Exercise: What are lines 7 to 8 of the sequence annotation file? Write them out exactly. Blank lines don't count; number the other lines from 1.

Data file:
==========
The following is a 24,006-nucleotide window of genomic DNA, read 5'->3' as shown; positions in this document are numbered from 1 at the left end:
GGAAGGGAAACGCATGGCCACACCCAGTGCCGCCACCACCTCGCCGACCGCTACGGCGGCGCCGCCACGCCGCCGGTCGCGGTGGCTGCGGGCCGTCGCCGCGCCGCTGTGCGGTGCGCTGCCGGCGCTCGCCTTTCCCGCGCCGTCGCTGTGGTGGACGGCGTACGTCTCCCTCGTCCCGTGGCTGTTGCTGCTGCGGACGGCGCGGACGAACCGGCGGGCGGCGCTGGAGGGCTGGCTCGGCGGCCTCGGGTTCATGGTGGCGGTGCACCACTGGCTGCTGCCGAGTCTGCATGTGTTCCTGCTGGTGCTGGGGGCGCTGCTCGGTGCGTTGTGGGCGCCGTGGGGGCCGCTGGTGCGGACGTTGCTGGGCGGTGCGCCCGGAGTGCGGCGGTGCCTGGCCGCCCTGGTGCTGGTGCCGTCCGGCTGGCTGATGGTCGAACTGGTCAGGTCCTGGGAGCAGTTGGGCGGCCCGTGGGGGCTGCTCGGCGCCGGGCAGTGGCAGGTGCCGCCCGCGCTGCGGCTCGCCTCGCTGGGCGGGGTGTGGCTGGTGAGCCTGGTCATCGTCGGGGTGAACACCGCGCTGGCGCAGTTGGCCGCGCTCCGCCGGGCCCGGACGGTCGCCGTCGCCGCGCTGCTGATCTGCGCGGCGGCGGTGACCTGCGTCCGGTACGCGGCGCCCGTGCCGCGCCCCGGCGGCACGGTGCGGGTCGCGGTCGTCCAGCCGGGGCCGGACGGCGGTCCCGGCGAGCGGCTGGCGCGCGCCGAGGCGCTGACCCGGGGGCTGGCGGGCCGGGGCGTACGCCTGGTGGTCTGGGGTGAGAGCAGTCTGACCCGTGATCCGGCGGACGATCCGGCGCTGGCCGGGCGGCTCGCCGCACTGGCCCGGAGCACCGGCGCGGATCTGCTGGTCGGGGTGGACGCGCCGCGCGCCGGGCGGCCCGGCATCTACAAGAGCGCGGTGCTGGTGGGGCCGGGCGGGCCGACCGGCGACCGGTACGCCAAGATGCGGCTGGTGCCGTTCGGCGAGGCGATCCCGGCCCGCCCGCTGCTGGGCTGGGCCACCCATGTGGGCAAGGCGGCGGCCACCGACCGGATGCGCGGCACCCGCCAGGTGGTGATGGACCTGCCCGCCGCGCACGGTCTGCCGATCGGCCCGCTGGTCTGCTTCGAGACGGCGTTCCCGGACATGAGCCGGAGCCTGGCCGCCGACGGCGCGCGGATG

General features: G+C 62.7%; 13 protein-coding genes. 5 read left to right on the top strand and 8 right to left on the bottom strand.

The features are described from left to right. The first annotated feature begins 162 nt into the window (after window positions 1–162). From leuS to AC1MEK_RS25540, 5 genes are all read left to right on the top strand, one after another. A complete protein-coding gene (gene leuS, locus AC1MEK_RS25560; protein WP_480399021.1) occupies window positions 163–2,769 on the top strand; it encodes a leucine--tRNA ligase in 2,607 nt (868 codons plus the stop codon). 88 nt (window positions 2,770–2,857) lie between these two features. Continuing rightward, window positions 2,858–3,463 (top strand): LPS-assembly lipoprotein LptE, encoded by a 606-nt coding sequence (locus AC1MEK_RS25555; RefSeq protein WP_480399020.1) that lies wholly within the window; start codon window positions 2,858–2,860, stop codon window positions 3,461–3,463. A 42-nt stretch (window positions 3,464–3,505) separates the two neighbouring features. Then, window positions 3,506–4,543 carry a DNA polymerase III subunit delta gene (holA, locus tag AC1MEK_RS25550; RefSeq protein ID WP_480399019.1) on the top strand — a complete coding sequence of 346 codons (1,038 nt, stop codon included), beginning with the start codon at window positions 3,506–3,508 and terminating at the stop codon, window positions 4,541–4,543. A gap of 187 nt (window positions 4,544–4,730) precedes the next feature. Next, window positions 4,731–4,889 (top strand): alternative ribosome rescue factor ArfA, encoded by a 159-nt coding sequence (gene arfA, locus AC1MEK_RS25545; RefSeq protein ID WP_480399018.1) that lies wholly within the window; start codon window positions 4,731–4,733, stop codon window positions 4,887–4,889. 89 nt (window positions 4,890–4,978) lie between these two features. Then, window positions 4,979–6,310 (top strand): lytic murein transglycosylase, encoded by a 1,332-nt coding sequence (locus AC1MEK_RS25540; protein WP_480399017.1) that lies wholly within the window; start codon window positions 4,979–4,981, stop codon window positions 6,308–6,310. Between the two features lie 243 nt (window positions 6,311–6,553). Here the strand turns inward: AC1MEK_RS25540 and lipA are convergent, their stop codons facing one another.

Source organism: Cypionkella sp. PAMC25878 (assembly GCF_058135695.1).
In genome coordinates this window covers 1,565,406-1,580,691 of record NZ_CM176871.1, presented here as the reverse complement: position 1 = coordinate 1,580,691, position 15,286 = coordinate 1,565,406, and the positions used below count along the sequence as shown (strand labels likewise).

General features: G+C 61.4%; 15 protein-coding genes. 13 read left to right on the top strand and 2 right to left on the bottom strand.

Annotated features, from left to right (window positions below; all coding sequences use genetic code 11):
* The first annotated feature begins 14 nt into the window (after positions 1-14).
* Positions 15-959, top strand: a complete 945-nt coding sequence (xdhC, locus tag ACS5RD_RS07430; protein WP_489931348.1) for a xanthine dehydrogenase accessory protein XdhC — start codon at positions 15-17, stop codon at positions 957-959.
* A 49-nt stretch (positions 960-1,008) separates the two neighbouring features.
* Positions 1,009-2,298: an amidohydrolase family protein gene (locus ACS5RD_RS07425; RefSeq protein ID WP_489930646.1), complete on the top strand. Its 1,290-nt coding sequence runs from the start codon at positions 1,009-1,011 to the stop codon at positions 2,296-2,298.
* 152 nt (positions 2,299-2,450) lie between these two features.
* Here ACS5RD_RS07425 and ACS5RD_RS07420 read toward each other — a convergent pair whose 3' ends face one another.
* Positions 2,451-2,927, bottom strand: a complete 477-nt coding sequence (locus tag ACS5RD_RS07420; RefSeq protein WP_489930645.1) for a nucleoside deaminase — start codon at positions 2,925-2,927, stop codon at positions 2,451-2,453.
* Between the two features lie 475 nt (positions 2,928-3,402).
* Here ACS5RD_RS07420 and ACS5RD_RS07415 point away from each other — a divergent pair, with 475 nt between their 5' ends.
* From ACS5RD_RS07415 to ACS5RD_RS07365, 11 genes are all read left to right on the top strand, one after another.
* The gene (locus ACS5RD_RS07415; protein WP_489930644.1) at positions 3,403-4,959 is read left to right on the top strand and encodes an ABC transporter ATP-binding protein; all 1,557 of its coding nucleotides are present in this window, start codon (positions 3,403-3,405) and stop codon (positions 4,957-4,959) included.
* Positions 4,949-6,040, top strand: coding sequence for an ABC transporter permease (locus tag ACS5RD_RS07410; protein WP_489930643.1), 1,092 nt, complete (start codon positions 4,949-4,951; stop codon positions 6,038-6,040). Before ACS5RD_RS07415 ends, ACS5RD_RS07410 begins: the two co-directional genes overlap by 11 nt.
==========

General features: G+C 61.4%; 15 protein-coding genes. 13 read left to right on the top strand and 2 right to left on the bottom strand.

Annotated features, from left to right (window positions below; all coding sequences use genetic code 11):